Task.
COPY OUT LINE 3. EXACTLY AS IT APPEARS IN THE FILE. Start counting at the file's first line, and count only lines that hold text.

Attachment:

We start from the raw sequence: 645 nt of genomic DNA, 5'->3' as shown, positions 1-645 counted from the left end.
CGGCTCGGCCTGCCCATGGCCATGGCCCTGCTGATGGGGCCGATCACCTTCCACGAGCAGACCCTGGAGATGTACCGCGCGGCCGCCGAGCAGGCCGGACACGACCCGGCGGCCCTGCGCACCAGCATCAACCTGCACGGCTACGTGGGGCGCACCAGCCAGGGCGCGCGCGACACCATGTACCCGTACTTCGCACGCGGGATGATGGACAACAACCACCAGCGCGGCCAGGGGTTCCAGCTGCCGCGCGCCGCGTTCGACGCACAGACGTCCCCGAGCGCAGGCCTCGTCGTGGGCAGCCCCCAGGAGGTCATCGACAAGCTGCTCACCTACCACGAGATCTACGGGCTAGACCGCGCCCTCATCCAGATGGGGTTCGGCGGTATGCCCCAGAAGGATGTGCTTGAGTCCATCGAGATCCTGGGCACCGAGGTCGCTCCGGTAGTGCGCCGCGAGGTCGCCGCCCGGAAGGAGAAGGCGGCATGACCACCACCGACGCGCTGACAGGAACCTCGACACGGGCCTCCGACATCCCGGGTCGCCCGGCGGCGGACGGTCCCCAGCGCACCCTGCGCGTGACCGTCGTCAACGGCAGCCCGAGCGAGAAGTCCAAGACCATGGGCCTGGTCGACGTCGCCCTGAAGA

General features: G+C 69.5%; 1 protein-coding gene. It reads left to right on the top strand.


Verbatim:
General features: G+C 69.5%; 1 protein-coding gene. It reads left to right on the top strand.